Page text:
The City of Georgetown is enacting Phase I of the Drought Contingency Plan. Drought conditions, extraordinarily high temperatures, excessive water consumption, and irrigation on “No-Watering” Mondays, has necessitated the activation of the Drought Contingency Plan.
As a result of entering into Phase 1, all water customers are required to move to a new 2 day per week watering schedule, shown below.
|Address ends in:||May water these days:|
|1, 5, 9||Tue. and/or Fri.|
|2, 4, 6, 8||Wed. and/or Sat.|
|0, 3, 7||Thu. and/or Sun.|
Additionally, landscape irrigation is not allowed during the hours between Noon and 7:00 p.m.
Use of a hand-held hose or bucket can be any day and at any time. Other outdoor water uses such as vehicle washing or filling a swimming pool can be done any day at any time.
Below are some additional resources regarding water use during drought conditions as well as information on the City’s water conservation plan.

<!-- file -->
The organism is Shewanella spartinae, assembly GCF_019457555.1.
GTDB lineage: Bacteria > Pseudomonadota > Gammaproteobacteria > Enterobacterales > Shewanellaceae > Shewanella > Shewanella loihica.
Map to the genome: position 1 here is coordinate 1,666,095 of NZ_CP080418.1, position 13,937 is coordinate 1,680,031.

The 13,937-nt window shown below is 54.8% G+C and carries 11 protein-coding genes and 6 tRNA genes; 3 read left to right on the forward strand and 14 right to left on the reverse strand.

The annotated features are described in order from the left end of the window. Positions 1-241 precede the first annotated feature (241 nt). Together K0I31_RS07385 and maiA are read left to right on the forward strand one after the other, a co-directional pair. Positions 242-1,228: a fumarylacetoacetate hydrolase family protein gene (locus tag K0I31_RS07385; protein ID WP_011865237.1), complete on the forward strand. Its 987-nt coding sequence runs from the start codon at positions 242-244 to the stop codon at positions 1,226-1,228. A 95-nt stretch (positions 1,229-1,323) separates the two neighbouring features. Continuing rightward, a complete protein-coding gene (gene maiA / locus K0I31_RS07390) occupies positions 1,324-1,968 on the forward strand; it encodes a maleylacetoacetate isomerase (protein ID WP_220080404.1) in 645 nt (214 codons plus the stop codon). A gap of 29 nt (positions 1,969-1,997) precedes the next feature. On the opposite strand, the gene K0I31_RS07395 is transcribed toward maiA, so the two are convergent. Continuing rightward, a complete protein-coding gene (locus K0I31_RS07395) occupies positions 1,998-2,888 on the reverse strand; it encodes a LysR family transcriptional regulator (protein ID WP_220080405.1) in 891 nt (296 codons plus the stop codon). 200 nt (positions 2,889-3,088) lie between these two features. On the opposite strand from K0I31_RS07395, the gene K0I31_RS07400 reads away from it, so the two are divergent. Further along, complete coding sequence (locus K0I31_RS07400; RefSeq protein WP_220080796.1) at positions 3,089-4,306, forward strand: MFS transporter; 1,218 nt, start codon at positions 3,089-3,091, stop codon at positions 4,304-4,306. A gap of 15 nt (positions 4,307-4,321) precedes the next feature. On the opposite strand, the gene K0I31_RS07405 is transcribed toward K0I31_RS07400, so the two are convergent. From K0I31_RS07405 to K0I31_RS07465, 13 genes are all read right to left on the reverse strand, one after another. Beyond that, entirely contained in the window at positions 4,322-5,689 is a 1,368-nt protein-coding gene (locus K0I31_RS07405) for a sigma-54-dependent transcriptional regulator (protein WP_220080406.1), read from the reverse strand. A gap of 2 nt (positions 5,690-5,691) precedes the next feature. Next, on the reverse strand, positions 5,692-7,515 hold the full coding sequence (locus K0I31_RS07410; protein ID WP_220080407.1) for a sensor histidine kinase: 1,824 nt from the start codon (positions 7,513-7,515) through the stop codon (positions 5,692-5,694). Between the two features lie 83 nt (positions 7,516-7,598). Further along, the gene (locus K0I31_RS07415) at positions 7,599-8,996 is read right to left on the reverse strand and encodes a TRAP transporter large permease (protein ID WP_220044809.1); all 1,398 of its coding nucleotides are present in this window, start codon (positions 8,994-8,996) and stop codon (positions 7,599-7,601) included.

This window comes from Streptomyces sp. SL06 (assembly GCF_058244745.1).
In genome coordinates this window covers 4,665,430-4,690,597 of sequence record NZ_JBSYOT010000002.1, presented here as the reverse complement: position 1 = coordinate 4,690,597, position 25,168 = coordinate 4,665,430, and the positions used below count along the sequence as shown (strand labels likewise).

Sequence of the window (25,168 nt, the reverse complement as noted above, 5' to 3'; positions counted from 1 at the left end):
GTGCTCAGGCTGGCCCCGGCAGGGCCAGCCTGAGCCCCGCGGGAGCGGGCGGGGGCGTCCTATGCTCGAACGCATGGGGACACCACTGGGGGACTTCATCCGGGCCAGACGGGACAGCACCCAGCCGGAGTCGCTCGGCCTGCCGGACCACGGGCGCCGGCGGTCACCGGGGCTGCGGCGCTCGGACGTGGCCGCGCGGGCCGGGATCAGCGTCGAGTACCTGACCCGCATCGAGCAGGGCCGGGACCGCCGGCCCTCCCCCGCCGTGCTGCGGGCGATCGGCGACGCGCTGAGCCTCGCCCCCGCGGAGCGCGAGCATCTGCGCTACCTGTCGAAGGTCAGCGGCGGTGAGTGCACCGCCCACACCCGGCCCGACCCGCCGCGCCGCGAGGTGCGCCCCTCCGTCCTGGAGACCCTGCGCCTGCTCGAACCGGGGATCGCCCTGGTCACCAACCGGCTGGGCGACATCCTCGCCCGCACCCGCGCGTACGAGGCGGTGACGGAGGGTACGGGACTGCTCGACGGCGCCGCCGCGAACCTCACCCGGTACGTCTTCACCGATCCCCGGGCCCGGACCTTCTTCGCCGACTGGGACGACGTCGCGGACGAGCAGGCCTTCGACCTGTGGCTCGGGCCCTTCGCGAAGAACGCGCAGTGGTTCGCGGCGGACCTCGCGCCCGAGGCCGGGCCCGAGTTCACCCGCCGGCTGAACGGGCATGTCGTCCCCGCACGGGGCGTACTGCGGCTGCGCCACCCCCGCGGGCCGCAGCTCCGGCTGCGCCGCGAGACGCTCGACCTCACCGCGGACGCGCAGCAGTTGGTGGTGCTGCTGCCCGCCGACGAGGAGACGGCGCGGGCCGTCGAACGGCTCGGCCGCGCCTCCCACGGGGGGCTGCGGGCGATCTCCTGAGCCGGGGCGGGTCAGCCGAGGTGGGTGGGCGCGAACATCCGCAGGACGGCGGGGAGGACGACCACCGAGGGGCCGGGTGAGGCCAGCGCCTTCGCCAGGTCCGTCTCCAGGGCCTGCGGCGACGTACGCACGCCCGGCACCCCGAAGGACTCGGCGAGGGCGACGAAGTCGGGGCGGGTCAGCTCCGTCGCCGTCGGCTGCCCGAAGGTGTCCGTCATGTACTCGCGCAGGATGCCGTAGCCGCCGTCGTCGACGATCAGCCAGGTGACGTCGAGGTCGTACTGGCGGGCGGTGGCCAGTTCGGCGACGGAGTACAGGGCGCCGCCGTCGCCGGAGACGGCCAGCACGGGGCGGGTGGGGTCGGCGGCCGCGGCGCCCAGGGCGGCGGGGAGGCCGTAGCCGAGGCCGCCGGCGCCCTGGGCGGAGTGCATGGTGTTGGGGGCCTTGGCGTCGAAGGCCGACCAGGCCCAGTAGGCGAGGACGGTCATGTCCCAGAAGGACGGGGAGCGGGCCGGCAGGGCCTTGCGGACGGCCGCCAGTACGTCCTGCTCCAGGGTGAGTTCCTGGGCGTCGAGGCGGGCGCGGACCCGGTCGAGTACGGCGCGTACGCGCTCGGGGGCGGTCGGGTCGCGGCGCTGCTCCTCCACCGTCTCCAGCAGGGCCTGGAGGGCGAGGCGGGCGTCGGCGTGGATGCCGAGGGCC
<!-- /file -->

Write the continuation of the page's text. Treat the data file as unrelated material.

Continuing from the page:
Brazos River Authority Drought Information
In addition to the Drought Contingency Plan adopted by the City of Georgetown, we also work closely with the Brazos River Authority during times when they may implement the various stages of their Drought Contingency Plan. To find more information regarding the Brazos River Authority and the Drought Contingency Plan click below.
Lake Georgetown Information
When we talk about Lake Georgetown, and how much water is in it, it will be in one of two ways. One way is in acre-feet, and the other is in feet above mean sea level. Acre-feet allows for an easy conversion into gallons to tell how much water is in the lake. Using the actual level of the lake usually relates to some physical aspect, because if the lake gets below a particular level, certain activities may be impacted such as utilizing boat ramps, or in the case of the city, pumping water out of the lake. Below are a couple of charts which show the current volume, as well as the current level of Lake Georgetown.
For further information regarding current or historical water levels at Lake Georgetown, both the Texas Water Development Board (TWDB) and the United States Geological Survey (USGS)have excellent resources available.
This first chart comes from the TWDB and provides a look at the current volume in terms of acre feet. One acre-foot of water equals 325,851 gallons, so when Lake Georgetown is full (dotted red line) there is roughly 11,998,811,373 gallons of water!